The third was run by Trinity House and is an ongoing project focused around biodiversity in the gardens that is looking into the possibility of having beehives on campus. The project is currently in the process of bringing in a local ecologist to come and give advice on the project.

Our top performer this year was the ITMS team, winning four separate awards

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Whilst our environmental heroes shone with their awards…

We were excited to welcome the Queen Elizabeth II Leisure Centre as our best newcomer.

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All award winners received a goody bag handmade from recycled newspaper which included a bicycle seat cover, a recycled drinks bottle, a Divine Fairtrade chocolate bar, a pedometer and instructions on how to make your own paper bag.

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You can download this template to make your own recycled newspaper (or paper) bag here… 

Special thanks go out to the Estates Maintenance Services gardening team, who spent a lot of their time assisting with projects and by providing materials to do so.

Each year involvement with the Green Impact scheme advances; next year we expect the amount of teams to grow and produce some brilliant projects and subsequent results! All those at DMU are welcome to join in and we appreciate any level of involvement.

If you would like to get involved with the Green Impact scheme next year, please get in touch with Karl Letten, Environmental and Sustainability Officer (

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Rebecca Mason, Green Behaviour Change Frontrunner


My bike and I

Exams period is about to end and it is time for some students to go back to their home.

This means a lot of things, such as saying goodbye to all the people you have met during last months, your flatmates, your accommodation, the library and for someone is a real goodbye to Leicester, because if you are a third year student or an international student, then you won’t be back at DMU next September.

One day I saw a post on Facebook where my friend Lise was selling her beloved bike to someone who will be in Leicester next year. I know that for her that bike was extremely important, so I asked to write how much it actually was.

So, I am happy to share her feeling in this short tale.

My bike and I.

This story begins when I arrived in a city far too big for me. Everything was different from where I grew up. I was not afraid, but I needed to take my time to adapt to this new environment. I was curious to discover the city centre, to know each quarter and to visit the countryside surrounding it. But every good adventure is fulfilled with good a companion. And I knew what it would have been. So I looked for it on Gumtree and when I saw its pictures I knew right at the moment that it was the one that I needed. Its shape, its colours… we were made to ride together. When it arrived at home at the end of a sunny day I rode it until the sun went down. And that is how I tamed the city and its surroundings. I went up and down, further, faster with my trustful machine. Rain, wind or even snow, nothing could stop us. By day or night. We were free. Free from the traffic, my legs were the only carburant it needed. As quiet as a mouse, we were flying along the canal. But every story has an end and ours takes place where it began. I’ve just post an ad on internet. This is farewell time and time to find a new owner.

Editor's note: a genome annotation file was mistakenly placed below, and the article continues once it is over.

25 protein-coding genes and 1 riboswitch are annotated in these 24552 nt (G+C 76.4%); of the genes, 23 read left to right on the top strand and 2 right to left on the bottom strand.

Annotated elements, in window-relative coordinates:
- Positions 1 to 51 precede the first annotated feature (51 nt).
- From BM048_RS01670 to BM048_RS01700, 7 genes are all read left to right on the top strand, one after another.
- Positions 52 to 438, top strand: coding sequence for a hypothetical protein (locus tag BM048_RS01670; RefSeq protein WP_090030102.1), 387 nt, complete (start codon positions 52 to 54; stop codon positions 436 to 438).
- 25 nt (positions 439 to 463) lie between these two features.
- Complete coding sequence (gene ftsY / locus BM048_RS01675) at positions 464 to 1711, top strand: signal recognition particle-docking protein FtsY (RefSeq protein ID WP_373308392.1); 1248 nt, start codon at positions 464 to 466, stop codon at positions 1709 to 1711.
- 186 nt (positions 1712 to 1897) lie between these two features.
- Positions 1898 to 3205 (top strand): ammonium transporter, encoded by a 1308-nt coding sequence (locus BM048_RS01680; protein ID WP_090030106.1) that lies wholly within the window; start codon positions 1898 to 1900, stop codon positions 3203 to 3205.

Lise’s inspiring story tells us that is never too late to learn to ride, because your bike will be a perfect buddy for life!


Fedora Agosti (Green Behaviour Change Frontrunner)

Volunteering becomes fashionable


During last weeks, I volunteered in the Green Impact Excellence, a planting project to spread biodiversity through the DMU Campus. The project consisted in different sessions, from designing the plaques for the planters to the actual planting activities. So, I had the opportunity to meet students from other faculties, such as architecture, finance and accounting, fashion design and so on. Among others, I met Denise, a Chinese fashion student in her 2nd year at De Montfort University. A ‘Fashion Show’ is held for the final projects of fashion design students, which involves a catwalk with the garments designed by the student. Denise asked me to take part in the show by wearing her clothes for the catwalk.

That day we met at the Heritage House and she helped preparing me for the event. The fashion laboratory was full of people, students and tutors. The catwalk was essential and the audience was, fortunately, not so big. Eventually, I did a catwalk with the clothes of a Denise’s friend holding a flower. Green touch for a glamorous event!

Taking part in volunteering activities with the sustainability team gave me the possibility to create new connection with students with a different background.

Furthermore, the sustainability issue is becoming bigger also in the fashion field. Actually some fashion company are trying to become more ethical and sustainable.

Fedora Agosti (Green Behaviour Change Frontrunner)